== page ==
Impacts of Redlining on Greenspace- January Updates to Anti-racism in the Outdoors

Every month updates are made to Anti-racism in the Outdoors an annotated bibliography including organizations, presentations articles books and resources related to anti-racism in the outdoors. Look for the highlighted “Newly added” resources each month.

This month’s highlights include several resources relate to ways in which discriminatory redlining policies instituted in the 1930’s across the country have contributed to ongoing disparities in community investment, greenspace access and tree cover, and climate change resilience.  Even today, these neighborhoods suffer from great swaths of impervious surfaces that leave residents at higher risk for flooding and heat exposure.  “In cities like Baltimore, Dallas, Denver, Miami, Portland and New York, neighborhoods that are poorer and have more residents of color can be 5 to 20 degrees Fahrenheit hotter in summer than wealthier, whiter parts of the same city.” (Plumber et al, 2020).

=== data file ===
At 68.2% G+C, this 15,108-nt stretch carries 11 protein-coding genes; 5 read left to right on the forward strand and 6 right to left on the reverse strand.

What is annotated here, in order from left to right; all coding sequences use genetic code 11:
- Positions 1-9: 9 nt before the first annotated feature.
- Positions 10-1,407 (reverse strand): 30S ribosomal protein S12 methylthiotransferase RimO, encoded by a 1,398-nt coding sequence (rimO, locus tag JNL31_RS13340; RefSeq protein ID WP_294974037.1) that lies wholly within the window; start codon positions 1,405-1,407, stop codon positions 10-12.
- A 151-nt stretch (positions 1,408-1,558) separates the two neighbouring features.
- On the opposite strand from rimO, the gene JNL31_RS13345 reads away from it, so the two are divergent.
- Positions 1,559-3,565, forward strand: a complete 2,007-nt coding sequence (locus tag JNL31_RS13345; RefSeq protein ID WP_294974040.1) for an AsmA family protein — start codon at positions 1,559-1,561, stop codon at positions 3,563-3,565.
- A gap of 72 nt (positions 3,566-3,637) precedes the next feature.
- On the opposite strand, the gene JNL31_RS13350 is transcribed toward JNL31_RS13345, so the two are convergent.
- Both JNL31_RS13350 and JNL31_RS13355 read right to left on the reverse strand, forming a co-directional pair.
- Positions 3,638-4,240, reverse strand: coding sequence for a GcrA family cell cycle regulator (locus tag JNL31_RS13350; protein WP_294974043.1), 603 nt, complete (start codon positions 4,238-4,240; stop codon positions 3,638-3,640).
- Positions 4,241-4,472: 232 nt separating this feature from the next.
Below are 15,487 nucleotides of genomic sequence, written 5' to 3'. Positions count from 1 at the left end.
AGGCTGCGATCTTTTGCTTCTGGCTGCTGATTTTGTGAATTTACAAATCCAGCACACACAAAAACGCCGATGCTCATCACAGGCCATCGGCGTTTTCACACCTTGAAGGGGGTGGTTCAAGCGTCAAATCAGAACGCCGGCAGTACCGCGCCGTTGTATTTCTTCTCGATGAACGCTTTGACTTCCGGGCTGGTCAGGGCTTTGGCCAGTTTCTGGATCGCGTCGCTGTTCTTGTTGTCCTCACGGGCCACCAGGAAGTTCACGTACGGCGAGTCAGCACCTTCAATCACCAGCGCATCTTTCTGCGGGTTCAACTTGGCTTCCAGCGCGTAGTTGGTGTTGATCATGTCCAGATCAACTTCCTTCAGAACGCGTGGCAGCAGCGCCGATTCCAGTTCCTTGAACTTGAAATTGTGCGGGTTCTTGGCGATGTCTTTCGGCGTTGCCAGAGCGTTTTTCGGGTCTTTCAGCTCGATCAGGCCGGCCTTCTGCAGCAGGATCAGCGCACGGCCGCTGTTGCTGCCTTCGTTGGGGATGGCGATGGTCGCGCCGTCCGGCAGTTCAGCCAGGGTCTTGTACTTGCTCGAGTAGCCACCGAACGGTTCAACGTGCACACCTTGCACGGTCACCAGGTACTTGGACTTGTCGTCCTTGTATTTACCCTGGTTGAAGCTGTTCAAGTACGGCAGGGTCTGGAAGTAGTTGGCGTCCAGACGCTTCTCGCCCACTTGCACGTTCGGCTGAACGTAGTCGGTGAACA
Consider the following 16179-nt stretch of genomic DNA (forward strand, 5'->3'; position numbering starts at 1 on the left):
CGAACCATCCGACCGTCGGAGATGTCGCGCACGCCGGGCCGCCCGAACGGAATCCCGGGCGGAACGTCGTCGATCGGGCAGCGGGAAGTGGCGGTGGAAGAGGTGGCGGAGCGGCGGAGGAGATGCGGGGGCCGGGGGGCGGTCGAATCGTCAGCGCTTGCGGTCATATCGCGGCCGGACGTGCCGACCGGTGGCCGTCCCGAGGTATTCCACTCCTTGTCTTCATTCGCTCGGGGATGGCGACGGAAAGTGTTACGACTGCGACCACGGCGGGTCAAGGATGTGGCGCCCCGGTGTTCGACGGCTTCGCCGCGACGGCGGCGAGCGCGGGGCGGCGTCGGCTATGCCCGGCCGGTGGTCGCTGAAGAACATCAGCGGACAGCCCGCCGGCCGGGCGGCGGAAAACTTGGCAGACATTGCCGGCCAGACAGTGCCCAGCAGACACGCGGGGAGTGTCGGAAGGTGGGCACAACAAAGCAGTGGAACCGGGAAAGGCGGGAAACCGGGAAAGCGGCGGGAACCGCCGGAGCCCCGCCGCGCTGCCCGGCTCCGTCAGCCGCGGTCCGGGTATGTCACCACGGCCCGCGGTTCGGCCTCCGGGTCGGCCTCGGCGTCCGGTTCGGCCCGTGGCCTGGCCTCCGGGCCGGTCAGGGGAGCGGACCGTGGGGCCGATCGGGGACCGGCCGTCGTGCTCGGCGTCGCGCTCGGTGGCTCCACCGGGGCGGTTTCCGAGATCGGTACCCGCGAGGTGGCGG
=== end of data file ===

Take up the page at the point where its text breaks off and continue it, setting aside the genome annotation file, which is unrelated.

Redlining was a practice that designated neighborhoods by “grades” largely based on their perception of people who lived there whereby “A” areas were largely inhabited by white, wealthy people and “D” areas by lower-class white, black and immigrants. “Many of the beliefs that government assessors applied when creating the maps were entirely subjective, explicitly racist, and created or codified adverse conditions that still affect cities today ” (The lines that shape our cities, n.d.). These maps were then used by lenders to determine where financial investments should be made.  The result of disinvestment in these areas is in many cases still apparent in cities across the country.  Several of the resources highlighted this month provide interactive story-maps that guide the reader through historical background and current impacts of redlining in Richmond, Virginia, Montgomery Alabama, St Lois Missouri, and Fort Wayne, Indiana, and Richmond, Virginia.  Read more in The lines that shape our cities. (n.d.). ArcGIS StoryMaps. Retrieved January 26, 2021, from and Plumer, B., Popovich, N., & Palmer, B. (2020, August 24). How Decades of Racist Housing Policy Left Neighborhoods Sweltering. The New York Times.